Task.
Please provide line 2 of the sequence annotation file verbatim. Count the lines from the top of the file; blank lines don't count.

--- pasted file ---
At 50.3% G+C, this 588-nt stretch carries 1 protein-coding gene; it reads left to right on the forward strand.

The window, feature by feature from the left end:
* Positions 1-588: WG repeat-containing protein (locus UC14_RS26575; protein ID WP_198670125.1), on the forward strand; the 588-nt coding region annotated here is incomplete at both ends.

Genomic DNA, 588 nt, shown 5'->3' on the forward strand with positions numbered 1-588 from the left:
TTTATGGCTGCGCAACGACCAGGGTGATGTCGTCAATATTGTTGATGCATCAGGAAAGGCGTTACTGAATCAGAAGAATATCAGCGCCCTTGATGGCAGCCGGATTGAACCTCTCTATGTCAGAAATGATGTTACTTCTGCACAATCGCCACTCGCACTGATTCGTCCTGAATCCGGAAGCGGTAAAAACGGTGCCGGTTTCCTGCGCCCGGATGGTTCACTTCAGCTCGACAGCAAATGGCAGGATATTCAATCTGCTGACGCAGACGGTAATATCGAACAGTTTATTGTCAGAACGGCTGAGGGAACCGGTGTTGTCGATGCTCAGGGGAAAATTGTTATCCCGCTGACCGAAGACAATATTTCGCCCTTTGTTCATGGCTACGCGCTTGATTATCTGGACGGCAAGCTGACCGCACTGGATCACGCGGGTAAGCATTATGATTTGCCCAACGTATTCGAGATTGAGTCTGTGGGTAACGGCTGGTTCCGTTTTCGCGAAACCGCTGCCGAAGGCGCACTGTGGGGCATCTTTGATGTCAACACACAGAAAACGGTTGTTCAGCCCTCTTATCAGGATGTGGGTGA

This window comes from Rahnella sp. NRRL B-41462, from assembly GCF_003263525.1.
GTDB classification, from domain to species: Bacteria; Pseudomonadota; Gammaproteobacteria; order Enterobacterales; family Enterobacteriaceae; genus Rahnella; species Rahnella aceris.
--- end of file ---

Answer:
The window, feature by feature from the left end: